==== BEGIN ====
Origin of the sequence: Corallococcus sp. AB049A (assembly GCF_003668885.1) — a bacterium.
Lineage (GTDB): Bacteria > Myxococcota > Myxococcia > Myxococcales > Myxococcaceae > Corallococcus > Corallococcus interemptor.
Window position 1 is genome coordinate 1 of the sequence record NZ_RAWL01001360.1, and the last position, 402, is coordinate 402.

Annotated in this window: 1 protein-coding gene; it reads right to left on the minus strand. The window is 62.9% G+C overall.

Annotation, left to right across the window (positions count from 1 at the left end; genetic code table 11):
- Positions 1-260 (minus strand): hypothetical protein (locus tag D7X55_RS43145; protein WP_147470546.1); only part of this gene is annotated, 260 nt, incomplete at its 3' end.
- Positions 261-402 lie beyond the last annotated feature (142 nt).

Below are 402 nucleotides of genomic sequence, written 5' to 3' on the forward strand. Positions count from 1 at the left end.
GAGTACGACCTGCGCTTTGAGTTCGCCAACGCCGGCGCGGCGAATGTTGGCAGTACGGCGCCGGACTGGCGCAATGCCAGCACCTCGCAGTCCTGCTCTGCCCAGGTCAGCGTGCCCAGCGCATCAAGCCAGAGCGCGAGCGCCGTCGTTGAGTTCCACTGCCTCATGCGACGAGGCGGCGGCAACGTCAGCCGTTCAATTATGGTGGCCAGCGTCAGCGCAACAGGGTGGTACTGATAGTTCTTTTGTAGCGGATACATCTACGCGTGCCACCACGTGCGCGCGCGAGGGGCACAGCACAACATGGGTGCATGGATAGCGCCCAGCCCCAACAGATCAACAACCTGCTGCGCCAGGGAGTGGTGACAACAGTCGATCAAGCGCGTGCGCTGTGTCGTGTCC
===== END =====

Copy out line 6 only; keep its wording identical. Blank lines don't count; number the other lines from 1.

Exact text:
- Positions 1-260 (minus strand): hypothetical protein (locus tag D7X55_RS43145; protein WP_147470546.1); only part of this gene is annotated, 260 nt, incomplete at its 3' end.